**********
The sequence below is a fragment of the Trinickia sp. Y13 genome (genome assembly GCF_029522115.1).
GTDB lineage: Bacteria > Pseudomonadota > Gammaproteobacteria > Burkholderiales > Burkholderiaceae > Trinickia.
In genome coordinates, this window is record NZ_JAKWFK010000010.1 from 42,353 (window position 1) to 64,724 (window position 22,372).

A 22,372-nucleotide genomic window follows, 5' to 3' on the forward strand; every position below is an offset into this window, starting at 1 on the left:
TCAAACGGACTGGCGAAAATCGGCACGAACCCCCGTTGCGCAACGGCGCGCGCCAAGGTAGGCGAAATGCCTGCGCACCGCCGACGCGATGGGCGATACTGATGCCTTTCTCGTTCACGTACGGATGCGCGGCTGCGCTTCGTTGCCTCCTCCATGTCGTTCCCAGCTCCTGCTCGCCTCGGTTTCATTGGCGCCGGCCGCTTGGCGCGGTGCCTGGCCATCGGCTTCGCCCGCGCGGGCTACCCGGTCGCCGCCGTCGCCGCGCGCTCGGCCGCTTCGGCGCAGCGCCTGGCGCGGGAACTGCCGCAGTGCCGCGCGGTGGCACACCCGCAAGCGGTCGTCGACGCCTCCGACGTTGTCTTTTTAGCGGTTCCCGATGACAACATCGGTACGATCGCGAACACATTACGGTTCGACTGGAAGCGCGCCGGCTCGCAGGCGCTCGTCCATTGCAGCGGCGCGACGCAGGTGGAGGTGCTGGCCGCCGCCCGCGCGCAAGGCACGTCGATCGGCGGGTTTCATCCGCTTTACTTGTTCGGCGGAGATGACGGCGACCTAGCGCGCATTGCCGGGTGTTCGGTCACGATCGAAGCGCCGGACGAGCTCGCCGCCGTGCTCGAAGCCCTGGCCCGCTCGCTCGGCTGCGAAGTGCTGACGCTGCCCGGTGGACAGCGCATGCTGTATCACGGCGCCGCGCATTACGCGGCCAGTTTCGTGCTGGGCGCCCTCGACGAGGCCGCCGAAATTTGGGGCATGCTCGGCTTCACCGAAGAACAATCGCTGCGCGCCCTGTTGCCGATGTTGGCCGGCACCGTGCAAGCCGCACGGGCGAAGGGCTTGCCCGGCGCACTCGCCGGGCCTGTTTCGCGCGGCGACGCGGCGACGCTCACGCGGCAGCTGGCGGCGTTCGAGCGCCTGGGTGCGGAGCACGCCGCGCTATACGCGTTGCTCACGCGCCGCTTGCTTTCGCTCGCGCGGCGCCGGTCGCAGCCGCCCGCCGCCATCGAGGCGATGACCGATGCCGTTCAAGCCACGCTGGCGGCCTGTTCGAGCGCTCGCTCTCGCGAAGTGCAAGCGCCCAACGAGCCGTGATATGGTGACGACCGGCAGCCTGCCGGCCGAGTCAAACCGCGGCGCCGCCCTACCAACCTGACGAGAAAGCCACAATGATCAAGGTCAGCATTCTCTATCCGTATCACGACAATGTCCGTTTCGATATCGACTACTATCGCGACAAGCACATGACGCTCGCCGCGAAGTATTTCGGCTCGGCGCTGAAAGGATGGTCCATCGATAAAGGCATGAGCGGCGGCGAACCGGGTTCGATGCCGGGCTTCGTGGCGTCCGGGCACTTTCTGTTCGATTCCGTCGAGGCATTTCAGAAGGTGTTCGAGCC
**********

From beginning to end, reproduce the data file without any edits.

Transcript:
The sequence below is a fragment of the Trinickia sp. Y13 genome (genome assembly GCF_029522115.1).
GTDB lineage: Bacteria > Pseudomonadota > Gammaproteobacteria > Burkholderiales > Burkholderiaceae > Trinickia.
In genome coordinates, this window is record NZ_JAKWFK010000010.1 from 42,353 (window position 1) to 64,724 (window position 22,372).

A 22,372-nucleotide genomic window follows, 5' to 3' on the forward strand; every position below is an offset into this window, starting at 1 on the left:
TCAAACGGACTGGCGAAAATCGGCACGAACCCCCGTTGCGCAACGGCGCGCGCCAAGGTAGGCGAAATGCCTGCGCACCGCCGACGCGATGGGCGATACTGATGCCTTTCTCGTTCACGTACGGATGCGCGGCTGCGCTTCGTTGCCTCCTCCATGTCGTTCCCAGCTCCTGCTCGCCTCGGTTTCATTGGCGCCGGCCGCTTGGCGCGGTGCCTGGCCATCGGCTTCGCCCGCGCGGGCTACCCGGTCGCCGCCGTCGCCGCGCGCTCGGCCGCTTCGGCGCAGCGCCTGGCGCGGGAACTGCCGCAGTGCCGCGCGGTGGCACACCCGCAAGCGGTCGTCGACGCCTCCGACGTTGTCTTTTTAGCGGTTCCCGATGACAACATCGGTACGATCGCGAACACATTACGGTTCGACTGGAAGCGCGCCGGCTCGCAGGCGCTCGTCCATTGCAGCGGCGCGACGCAGGTGGAGGTGCTGGCCGCCGCCCGCGCGCAAGGCACGTCGATCGGCGGGTTTCATCCGCTTTACTTGTTCGGCGGAGATGACGGCGACCTAGCGCGCATTGCCGGGTGTTCGGTCACGATCGAAGCGCCGGACGAGCTCGCCGCCGTGCTCGAAGCCCTGGCCCGCTCGCTCGGCTGCGAAGTGCTGACGCTGCCCGGTGGACAGCGCATGCTGTATCACGGCGCCGCGCATTACGCGGCCAGTTTCGTGCTGGGCGCCCTCGACGAGGCCGCCGAAATTTGGGGCATGCTCGGCTTCACCGAAGAACAATCGCTGCGCGCCCTGTTGCCGATGTTGGCCGGCACCGTGCAAGCCGCACGGGCGAAGGGCTTGCCCGGCGCACTCGCCGGGCCTGTTTCGCGCGGCGACGCGGCGACGCTCACGCGGCAGCTGGCGGCGTTCGAGCGCCTGGGTGCGGAGCACGCCGCGCTATACGCGTTGCTCACGCGCCGCTTGCTTTCGCTCGCGCGGCGCCGGTCGCAGCCGCCCGCCGCCATCGAGGCGATGACCGATGCCGTTCAAGCCACGCTGGCGGCCTGTTCGAGCGCTCGCTCTCGCGAAGTGCAAGCGCCCAACGAGCCGTGATATGGTGACGACCGGCAGCCTGCCGGCCGAGTCAAACCGCGGCGCCGCCCTACCAACCTGACGAGAAAGCCACAATGATCAAGGTCAGCATTCTCTATCCGTATCACGACAATGTCCGTTTCGATATCGACTACTATCGCGACAAGCACATGACGCTCGCCGCGAAGTATTTCGGCTCGGCGCTGAAAGGATGGTCCATCGATAAAGGCATGAGCGGCGGCGAACCGGGTTCGATGCCGGGCTTCGTGGCGTCCGGGCACTTTCTGTTCGATTCCGTCGAGGCATTTCAGAAGGTGTTCGAGCC